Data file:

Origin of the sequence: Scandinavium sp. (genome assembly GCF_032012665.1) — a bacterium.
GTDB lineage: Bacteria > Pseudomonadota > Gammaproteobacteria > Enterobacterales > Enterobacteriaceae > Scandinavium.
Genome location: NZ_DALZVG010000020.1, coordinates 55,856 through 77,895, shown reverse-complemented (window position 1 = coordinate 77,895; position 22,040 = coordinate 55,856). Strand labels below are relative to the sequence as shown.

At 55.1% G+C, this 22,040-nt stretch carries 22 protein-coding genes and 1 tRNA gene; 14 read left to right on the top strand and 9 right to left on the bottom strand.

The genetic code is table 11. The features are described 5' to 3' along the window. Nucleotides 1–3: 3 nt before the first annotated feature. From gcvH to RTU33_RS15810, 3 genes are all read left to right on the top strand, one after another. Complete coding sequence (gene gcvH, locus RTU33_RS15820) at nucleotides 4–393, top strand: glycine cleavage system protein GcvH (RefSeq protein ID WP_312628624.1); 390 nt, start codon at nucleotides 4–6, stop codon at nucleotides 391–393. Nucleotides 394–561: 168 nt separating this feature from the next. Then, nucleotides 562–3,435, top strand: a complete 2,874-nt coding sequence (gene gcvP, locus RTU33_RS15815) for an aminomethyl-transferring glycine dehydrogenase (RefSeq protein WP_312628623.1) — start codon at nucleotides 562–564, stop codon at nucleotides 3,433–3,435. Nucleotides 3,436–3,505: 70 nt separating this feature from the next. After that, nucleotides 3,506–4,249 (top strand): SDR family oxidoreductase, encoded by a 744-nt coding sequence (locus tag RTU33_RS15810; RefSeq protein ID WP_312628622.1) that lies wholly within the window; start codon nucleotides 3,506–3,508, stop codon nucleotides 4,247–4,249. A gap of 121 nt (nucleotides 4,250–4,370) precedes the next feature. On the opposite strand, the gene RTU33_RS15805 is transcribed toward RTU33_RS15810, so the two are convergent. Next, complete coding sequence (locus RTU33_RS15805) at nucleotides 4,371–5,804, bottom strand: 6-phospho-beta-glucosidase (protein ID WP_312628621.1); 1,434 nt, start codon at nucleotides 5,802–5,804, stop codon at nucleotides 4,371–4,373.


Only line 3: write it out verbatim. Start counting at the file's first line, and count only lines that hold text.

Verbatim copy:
Genome location: NZ_DALZVG010000020.1, coordinates 55,856 through 77,895, shown reverse-complemented (window position 1 = coordinate 77,895; position 22,040 = coordinate 55,856). Strand labels below are relative to the sequence as shown.